If the answer is “nothing can be done,” then we think again and become creative. This is not an indictment but a request that everyone honestly evaluate themselves in terms of what they bring to the professional theatre in a positive way, and what they contribute in a negative manner in terms of inhibiting its growth.

th-36A sure sign of the times is that those in their late teens to mid-twenties are uninterested in subscribing to cable-TV. There are now some streaming services available, and more being developed, that can give that demographic what they want and at a much cheaper price. Is there such a solution that Broadway can provide? Does it have to do so?

The basic idea is to ask yourself is there something else that I can do to in some way improve the American theatre by increasing ticket sales while making shows more affordable to all levels of society and preserving high artistic standards? Producing shows is not an easy business, and, yet, at the same time nobody said that it would or should be.

But at this point in time it’s pretty clear that everyone involved has to be totally committed to the ultimate goal, which is hopefully not just extraordinary ticket sales, but, rather, a commitment to a strong artistic product, affordable ticket prices, and the betterment of the American stage. If that can happen on a consistent basis, then the American theatre may see growth on all levels.

Tony Awards Tommy Tune Controversy and Other Broadcast Choices Raise Questions about Ceremony

tony 2398989

The coveted awards.

The 2015 Tony Awards, which will be broadcast live on CBS on June 7, are filled with controversy regarding which parts will be seen live and which will be only available via YouTube. At this point, Tommy Tune’s remarks regarding his Lifetime Achievement Award have been relegated to the Tony Awards YouTube channel. Creative awards, including those for Best Original Score, Best Book of a Musical, Scenic Design, Lighting Design, and others are given off air with clips of acceptance speeches shown to the live audience during commercial breaks and the full speeches available later on YouTube. The award for Best Play and Best Musical is not accepted by the writers of such, but by the producers.

Whose Awards Are These?

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The Tonys are a major production.

These decisions regarding which recipients are seen and which are not raises questions as to the reason for and intention of the Tony Awards. The awards are supposed to “celebrate excellence in Broadway theatre.” However, more and more they have become commercials for current and upcoming shows.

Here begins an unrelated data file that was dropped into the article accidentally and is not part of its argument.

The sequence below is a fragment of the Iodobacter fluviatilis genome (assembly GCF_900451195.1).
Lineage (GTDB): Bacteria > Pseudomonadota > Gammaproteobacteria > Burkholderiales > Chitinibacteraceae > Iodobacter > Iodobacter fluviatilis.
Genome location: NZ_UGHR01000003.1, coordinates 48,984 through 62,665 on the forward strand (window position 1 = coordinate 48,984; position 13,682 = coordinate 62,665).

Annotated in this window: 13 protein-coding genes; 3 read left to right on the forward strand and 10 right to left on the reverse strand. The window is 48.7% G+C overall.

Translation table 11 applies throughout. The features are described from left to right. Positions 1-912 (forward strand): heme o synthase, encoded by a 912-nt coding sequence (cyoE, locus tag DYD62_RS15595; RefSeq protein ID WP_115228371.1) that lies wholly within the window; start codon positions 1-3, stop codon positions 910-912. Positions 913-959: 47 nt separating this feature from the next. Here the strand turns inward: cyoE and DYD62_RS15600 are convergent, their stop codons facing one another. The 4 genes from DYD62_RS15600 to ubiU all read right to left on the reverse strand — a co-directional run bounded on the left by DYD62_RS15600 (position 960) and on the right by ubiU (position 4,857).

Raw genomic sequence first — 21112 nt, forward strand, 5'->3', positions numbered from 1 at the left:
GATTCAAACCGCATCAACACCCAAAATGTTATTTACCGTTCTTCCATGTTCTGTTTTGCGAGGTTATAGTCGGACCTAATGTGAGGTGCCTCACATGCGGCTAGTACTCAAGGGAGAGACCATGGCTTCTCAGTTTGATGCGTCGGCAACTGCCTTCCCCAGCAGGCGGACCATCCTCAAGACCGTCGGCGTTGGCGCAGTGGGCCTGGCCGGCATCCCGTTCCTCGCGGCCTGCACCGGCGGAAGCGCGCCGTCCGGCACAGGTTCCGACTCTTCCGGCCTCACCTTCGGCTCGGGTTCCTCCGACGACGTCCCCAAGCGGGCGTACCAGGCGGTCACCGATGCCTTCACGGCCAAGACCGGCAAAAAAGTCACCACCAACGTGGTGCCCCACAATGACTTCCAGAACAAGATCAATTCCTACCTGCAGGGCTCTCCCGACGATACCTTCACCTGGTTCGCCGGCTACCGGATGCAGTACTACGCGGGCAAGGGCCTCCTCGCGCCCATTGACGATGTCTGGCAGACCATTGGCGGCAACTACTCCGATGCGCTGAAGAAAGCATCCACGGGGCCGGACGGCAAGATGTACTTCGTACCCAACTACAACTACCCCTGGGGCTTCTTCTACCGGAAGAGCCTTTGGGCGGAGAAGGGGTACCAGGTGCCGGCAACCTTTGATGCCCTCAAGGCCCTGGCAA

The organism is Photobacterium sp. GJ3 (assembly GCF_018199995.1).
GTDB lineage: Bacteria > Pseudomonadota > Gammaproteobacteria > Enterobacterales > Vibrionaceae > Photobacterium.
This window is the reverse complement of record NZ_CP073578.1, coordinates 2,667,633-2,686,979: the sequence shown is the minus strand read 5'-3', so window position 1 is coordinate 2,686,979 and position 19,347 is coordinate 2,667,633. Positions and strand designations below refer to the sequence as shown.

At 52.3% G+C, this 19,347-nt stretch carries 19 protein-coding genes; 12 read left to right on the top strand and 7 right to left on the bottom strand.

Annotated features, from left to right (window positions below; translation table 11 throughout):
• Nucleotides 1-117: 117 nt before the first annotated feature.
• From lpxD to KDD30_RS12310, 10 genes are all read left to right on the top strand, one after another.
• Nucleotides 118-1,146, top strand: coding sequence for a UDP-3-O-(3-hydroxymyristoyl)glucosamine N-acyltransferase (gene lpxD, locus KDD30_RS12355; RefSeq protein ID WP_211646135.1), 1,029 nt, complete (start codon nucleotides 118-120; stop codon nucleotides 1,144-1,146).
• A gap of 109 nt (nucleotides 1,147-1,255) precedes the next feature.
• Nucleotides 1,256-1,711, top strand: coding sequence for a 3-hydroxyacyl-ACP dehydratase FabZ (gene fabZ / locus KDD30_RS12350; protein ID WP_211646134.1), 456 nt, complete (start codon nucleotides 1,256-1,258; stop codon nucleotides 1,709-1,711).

Let’s face it, this is the only national audience to which Broadway has access, and it makes sense for producers to use it to create interest in specific productions as well as get people across America thinking of Broadway in general. But should that occur at the price of actually compromising the intention of the Tonys?

Simplicity and Then Complexity

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Hedwig and the Angry Inch made a big splash at the Tony’s last year.

The Tony Awards started simply. The original awards were held at the Waldorf Astoria on April 6, 1947. Winners received a scroll and articles of jewelry. Medallions were not awarded until 1949. Then, 20 years after the Tonys originated, things changed in a major way.

The awards ceremony was originally overseen and presented by the American Theatre Wing. The Wing is “dedicated to supporting excellence and education in theatre.” In 1967, the Wing joined with The Broadway League to present the awards. This was also the first time that the Tonys were broadcast live nationwide.

The Broadway League is a very different organization from the American Theatre Wing. Comprised of theatre owners, general managers, and producers located in New York City and 250 other cities across North America, The Broadway League is the national trade association for the Broadway theatre industry. This marriage between League and Wing, as noted in an earlier Broadway IQ feature, is an uneasy one, and over the years it has switched the focus of the awards from a celebration of excellence to a three-hour long marketing extravaganza.